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These voices, and at mouth expel them forth,
The mobile tongue, artificer of words,
Makes them articulate, and too the lips
By their formations share in shaping them.
Hence when the space is short from starting-point
To where that voice arrives, the very words
Must too be plainly heard, distinctly marked.
For then the voice conserves its own formation,
Conserves its shape. But if the space between
Be longer than is fit, the words must be
Through the much air confounded, and the voice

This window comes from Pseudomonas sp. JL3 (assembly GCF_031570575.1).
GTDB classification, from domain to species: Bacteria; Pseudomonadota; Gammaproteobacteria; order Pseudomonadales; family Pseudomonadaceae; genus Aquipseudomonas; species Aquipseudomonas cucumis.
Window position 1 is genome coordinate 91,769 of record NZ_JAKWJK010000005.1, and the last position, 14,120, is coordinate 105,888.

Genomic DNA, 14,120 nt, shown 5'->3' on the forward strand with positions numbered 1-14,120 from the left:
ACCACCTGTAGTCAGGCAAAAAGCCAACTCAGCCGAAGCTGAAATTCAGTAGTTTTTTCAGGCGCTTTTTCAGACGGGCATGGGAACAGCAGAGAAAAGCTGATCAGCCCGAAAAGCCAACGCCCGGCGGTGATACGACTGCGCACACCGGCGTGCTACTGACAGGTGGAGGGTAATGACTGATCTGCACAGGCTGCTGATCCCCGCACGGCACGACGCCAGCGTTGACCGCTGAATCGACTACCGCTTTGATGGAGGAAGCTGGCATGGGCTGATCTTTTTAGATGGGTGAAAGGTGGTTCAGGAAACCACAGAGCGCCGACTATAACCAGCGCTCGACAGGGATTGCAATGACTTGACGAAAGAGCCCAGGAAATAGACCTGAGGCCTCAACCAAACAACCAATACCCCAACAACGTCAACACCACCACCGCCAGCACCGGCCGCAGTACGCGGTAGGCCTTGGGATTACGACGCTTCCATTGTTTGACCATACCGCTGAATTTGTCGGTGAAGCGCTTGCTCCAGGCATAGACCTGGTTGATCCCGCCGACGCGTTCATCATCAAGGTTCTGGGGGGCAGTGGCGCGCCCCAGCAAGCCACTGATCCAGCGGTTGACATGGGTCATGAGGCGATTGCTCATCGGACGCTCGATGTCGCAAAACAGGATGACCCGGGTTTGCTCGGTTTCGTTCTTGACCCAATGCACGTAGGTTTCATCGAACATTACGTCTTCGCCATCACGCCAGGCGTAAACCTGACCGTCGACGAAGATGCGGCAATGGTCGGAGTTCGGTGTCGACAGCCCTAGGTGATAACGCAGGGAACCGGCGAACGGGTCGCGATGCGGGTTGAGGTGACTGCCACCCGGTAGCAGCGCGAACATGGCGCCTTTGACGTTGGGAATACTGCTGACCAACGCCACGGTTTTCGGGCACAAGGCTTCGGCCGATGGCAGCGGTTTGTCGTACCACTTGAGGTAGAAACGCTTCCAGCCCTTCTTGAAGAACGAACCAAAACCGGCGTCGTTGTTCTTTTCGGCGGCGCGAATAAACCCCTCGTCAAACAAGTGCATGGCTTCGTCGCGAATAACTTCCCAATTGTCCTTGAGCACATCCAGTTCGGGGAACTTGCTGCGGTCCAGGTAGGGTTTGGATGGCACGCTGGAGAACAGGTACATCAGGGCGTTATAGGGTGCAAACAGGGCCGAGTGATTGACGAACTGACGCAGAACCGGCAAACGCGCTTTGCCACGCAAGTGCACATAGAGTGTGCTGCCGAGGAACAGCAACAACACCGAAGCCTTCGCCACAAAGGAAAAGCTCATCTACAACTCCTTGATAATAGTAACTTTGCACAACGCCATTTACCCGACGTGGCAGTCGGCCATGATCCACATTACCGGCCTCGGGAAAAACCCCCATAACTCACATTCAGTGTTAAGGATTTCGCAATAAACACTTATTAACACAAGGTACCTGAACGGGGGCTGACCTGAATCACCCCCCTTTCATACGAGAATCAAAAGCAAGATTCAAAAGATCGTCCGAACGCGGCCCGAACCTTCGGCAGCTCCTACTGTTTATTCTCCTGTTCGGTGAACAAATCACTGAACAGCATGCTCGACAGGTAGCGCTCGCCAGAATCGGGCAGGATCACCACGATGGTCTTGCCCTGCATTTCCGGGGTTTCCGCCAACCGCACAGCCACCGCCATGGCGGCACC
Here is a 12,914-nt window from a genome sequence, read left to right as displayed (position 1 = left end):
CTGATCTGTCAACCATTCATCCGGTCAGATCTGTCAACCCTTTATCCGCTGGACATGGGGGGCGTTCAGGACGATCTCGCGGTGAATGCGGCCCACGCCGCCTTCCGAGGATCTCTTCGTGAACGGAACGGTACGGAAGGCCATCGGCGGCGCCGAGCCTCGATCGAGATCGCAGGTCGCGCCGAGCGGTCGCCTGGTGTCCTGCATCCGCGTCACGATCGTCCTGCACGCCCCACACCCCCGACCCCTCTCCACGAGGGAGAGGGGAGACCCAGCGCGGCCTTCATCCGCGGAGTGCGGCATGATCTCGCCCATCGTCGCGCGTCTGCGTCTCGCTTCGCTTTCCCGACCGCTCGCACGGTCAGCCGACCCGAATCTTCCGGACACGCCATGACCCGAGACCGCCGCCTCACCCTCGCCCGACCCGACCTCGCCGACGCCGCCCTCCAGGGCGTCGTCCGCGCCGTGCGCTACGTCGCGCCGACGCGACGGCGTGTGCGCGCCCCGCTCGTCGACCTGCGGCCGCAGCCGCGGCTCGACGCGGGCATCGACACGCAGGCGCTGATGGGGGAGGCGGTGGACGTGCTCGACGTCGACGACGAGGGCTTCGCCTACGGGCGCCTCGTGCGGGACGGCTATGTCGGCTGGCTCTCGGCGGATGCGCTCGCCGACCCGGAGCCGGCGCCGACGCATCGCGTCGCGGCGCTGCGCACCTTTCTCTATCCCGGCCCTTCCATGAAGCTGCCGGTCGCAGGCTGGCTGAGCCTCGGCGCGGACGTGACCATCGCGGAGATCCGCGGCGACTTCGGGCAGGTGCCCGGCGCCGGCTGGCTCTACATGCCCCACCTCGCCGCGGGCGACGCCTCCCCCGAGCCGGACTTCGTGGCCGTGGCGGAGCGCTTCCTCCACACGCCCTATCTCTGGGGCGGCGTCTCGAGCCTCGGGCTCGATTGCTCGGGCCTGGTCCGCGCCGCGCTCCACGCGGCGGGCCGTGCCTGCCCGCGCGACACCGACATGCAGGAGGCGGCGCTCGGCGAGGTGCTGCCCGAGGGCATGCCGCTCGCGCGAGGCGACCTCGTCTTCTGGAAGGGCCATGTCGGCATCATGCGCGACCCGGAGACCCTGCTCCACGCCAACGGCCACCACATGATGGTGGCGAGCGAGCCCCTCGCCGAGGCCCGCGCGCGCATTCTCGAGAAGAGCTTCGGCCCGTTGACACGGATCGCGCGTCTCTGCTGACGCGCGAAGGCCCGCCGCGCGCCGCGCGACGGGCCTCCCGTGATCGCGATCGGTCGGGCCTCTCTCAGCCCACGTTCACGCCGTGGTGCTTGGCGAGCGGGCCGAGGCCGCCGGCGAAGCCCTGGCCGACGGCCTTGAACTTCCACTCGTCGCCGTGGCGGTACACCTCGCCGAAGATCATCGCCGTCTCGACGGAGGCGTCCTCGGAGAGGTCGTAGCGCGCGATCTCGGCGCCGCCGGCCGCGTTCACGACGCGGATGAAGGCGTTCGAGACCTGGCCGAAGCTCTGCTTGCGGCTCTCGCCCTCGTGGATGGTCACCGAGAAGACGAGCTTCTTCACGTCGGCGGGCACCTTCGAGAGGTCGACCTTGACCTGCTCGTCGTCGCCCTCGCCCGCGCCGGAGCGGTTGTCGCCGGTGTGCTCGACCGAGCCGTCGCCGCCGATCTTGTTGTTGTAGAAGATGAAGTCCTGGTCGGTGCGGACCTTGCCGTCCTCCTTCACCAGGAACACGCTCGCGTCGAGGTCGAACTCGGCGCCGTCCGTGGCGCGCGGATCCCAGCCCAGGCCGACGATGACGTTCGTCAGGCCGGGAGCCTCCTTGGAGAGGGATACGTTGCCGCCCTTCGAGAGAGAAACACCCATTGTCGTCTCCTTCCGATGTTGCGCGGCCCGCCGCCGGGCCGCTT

Disordered in its flight across the winds-
And so it haps, that thou canst sound perceive,
Yet not determine what the words may mean;
To such degree confounded and encumbered
The voice approaches us. Again, one word,
Sent from the crier's mouth, may rouse all ears
Among the populace. And thus one voice
Scatters asunder into many voices,
Since it divides itself for separate ears,
Imprinting form of word and a clear tone.
But whatso part of voices fails to hit
The ears themselves perishes, borne beyond,
Idly diffused among the winds. A part,
Beating on solid porticoes, tossed back
Returns a sound; and sometimes mocks the ear
With a mere phantom of a word.
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